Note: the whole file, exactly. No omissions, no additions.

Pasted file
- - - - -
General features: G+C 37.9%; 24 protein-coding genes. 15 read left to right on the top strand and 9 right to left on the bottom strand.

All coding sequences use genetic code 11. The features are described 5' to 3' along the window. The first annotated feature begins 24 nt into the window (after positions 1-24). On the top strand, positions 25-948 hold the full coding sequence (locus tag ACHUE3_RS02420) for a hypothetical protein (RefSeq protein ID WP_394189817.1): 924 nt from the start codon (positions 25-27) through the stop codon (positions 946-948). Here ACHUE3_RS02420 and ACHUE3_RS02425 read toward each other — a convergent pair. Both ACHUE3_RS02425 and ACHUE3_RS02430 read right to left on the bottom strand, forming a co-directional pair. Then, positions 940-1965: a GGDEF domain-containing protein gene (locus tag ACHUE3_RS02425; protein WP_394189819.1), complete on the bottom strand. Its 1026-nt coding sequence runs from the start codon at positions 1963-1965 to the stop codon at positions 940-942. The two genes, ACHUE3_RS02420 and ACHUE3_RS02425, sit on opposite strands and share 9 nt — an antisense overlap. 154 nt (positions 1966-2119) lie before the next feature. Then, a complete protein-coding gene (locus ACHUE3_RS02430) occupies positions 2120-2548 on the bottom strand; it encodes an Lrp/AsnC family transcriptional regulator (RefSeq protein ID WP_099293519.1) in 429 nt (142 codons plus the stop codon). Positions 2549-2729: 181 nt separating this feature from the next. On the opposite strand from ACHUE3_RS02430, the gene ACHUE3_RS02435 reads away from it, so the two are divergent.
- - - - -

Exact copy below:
General features: G+C 37.9%; 24 protein-coding genes. 15 read left to right on the top strand and 9 right to left on the bottom strand.

All coding sequences use genetic code 11. The features are described 5' to 3' along the window. The first annotated feature begins 24 nt into the window (after positions 1-24). On the top strand, positions 25-948 hold the full coding sequence (locus tag ACHUE3_RS02420) for a hypothetical protein (RefSeq protein ID WP_394189817.1): 924 nt from the start codon (positions 25-27) through the stop codon (positions 946-948). Here ACHUE3_RS02420 and ACHUE3_RS02425 read toward each other — a convergent pair. Both ACHUE3_RS02425 and ACHUE3_RS02430 read right to left on the bottom strand, forming a co-directional pair. Then, positions 940-1965: a GGDEF domain-containing protein gene (locus tag ACHUE3_RS02425; protein WP_394189819.1), complete on the bottom strand. Its 1026-nt coding sequence runs from the start codon at positions 1963-1965 to the stop codon at positions 940-942. The two genes, ACHUE3_RS02420 and ACHUE3_RS02425, sit on opposite strands and share 9 nt — an antisense overlap. 154 nt (positions 1966-2119) lie before the next feature. Then, a complete protein-coding gene (locus ACHUE3_RS02430) occupies positions 2120-2548 on the bottom strand; it encodes an Lrp/AsnC family transcriptional regulator (RefSeq protein ID WP_099293519.1) in 429 nt (142 codons plus the stop codon). Positions 2549-2729: 181 nt separating this feature from the next. On the opposite strand from ACHUE3_RS02430, the gene ACHUE3_RS02435 reads away from it, so the two are divergent.